$$ L\left(\varPhi |Y,Z\right)=\prod \limits_{i=1}^n\left[{\omega}_{1\mid i}{f}_1\left({Y}_i;{Z}_i\right)+{\omega}_{2\mid i}{f}_2\left({Y}_i;{Z}_i\right)\right] $$

(6)

where *ω*_{j|i} was defined as above, and *f*_{j}(**Y**_{i}; **z = Z**_{i}) is a bivariate longitudinal normal distribution function for QTL genotype *j* (*j* = 1 for *QQ* and 2 for *qq*). The genotype-dependent mean vector of *f*_{j}(**Y**_{i}; **Z**_{i}) is expressed as

$$ \left({\boldsymbol{\mu}}_{jy};{\boldsymbol{\mu}}_{jz}\right)=\left({\mu}_{jy}(1),\dots, {\mu}_{jy}(T);{\mu}_{jz}(1),\dots, {\mu}_{jz}(T)\right) $$

(7)

Based on the allometry law expressed by the power eq. (5), we model the genotypic value of leaf area by

$$ {\mu}_{jy}(t)={\alpha}_j{\upmu}_{jz}^{\beta_j}(t)-{d}_j $$

(8)

Based on the principle of functional mapping, we model the genotype-dependent growth of leaf mass *μ*_{jz}(*t*) by a growth equation, such as logistic equation [55]. Thus, we have

$$ {\mu}_{jz}(t)=\frac{A_j}{1+{B}_j{e}^{- Rt}} $$

(9)

where parameters (*A*_{j}, *B*_{j}, *R*_{j}) are the asymptotic growth, initial growth and relative growth rate of leaf mass for genotype *j* over time, respectively. Therefore, by substituting eqs. (8) and (9) into the mean vector (7), we can model the genotypic values of each QTL genotype for leaf area and leaf mass at different time points through parameters (*A*_{j}, *B*_{j}, *R*_{j}; *α*_{j}, *β*_{j}, *d*_{j}). Such modeling has incorporated the allometric scaling law and growth law, which makes QTL mapping of biological relevance and robustness.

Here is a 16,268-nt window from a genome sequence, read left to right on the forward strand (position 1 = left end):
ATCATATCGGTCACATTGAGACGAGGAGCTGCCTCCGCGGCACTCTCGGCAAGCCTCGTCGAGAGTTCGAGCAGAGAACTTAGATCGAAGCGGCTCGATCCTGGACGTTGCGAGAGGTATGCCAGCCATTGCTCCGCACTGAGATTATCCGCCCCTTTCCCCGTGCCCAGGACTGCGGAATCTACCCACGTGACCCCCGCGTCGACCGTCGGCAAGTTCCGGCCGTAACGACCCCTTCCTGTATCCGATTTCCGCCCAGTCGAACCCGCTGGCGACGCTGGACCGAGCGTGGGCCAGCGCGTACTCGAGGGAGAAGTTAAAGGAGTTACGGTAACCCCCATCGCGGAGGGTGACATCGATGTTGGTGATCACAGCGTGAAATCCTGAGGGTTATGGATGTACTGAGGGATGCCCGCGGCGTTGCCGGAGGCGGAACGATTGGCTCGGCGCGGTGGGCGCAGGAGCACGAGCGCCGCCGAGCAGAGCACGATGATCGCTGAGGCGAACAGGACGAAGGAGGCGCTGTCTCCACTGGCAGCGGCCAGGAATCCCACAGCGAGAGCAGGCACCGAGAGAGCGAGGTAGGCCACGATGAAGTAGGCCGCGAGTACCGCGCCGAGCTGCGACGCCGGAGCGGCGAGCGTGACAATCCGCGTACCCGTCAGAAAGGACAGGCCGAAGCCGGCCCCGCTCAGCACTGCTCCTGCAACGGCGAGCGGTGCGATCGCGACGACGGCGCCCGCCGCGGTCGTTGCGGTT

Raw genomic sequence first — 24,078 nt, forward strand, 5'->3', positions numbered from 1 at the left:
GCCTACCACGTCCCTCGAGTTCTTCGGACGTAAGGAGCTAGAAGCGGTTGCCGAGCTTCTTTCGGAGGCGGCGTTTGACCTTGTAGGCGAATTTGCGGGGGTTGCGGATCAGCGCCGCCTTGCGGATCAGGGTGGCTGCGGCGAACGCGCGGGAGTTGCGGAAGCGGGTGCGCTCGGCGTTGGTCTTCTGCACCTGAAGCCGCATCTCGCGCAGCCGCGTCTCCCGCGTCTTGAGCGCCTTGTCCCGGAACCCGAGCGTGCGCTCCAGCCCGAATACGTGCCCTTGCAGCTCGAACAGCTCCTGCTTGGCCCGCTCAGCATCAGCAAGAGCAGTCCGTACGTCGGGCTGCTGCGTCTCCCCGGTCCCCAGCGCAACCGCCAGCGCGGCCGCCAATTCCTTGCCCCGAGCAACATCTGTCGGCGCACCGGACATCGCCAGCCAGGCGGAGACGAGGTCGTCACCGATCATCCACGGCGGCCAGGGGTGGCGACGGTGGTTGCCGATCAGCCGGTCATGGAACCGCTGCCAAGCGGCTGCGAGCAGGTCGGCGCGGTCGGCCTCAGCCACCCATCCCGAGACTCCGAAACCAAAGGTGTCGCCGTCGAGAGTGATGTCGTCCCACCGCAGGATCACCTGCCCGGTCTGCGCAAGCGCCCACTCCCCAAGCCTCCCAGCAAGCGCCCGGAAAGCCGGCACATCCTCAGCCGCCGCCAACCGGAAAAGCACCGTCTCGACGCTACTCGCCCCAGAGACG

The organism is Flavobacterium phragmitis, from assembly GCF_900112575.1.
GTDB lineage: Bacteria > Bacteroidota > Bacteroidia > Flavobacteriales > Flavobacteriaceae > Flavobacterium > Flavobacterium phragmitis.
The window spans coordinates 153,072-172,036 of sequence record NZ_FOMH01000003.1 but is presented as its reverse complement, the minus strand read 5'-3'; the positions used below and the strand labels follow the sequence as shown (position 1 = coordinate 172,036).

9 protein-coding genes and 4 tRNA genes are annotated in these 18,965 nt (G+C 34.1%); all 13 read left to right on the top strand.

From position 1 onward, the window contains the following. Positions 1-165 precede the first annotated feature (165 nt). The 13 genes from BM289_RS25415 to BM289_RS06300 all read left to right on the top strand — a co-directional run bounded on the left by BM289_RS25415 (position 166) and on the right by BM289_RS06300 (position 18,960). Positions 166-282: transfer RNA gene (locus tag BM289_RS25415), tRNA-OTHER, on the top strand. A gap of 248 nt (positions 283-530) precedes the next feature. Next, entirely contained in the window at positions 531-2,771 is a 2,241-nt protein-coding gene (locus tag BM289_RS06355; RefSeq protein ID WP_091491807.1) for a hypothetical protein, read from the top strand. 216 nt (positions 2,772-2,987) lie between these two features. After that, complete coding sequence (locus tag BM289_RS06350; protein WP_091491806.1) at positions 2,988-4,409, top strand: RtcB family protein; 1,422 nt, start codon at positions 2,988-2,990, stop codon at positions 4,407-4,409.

The (co)variance matrix (**Σ**) of *f*_{j}(**Y**_{i}; **Z**_{i}) is a symmetric matrix containing three longitudinal (co)variance matrices within and between leaf area and leaf mass. Zhao et al. [54] derived a bivariate first-order structured antedependence (bi-SAD(1)) model to fit the structure of **Σ**. The bi-SAD (1) model requires the following parameters: antedependence parameters (*ρ*_{y} and *ρ*_{z}) and innovation variances (\( {\sigma}_y^2 \) and \( {\sigma}_z^2\Big) \) for leaf area and leaf mass, and correlation between the two traits (*ρ*_{yz}). Based on these parameters, Zhao et al. [54] derived the closed forms of the determinants and inverse of the bi-SAD(1)-structured longitudinal matrix. By implementing such closed forms into the likelihood (6), we can greatly increase the computational efficiency and precision of parameter estimation *Φ* = (QTL position; *A*_{j}, *B*_{j}, *R*_{j}; *α*_{j}, *β*_{j}, *d*_{j}; *ρ*_{y}, *ρ*_{z}, *ρ*_{yz}, \( {\sigma}_y^2, \)\( {\sigma}_z^2\Big) \).

Accordingly, the estimation of unknown parameters can be made by a hybrid between the EM and simplex algorithms. The QTL position can be estimated by a grid approach. The presence and location of an ontogenetic-allometry QTL can be tested through the null hypotheses:

$$ {\mathrm{H}}_0:\left({A}_j,{B}_j,{R}_j;{\alpha}_j,{\beta}_j,{d}_j\right)\equiv \left(A,B,R;\alpha, \beta, d\right)\ \mathrm{for}\ \mathrm{all}\ j=1,2 $$

(10)

These tests are carried out by calculating the log-likelihood ratio for the QTL effect at each position and comparing it to the genome-wide critical threshold determined from permutations tests. We can specifically test whether the QTL affects the growth trajectory of leaf mass (11), and/or its ontogenetic allometry with leaf area (12).

$$ {\mathrm{H}}_0:\left({A}_j,{B}_j,{R}_j\right)\equiv \left(A,B,R\right)\ \mathrm{for}\ \mathrm{all}\ j=1,2 $$

(11)

$$ {\mathrm{H}}_0:\left({\alpha}_j,{\beta}_j,{d}_j\right)\equiv \left(\alpha, \beta, d\right)\ \mathrm{for}\ \mathrm{all}\ j=1,2 $$

(12)

If both null hypotheses are rejected, then this means that the QTL pleiotropically affects leaf area and leaf mass growth. Possible functions of all the QTLs were annotated via BLAST in the “nr” database on website of National Center of Biotechnology Information (NCBI; http://blast.ncbi.nlm.nih.gov/).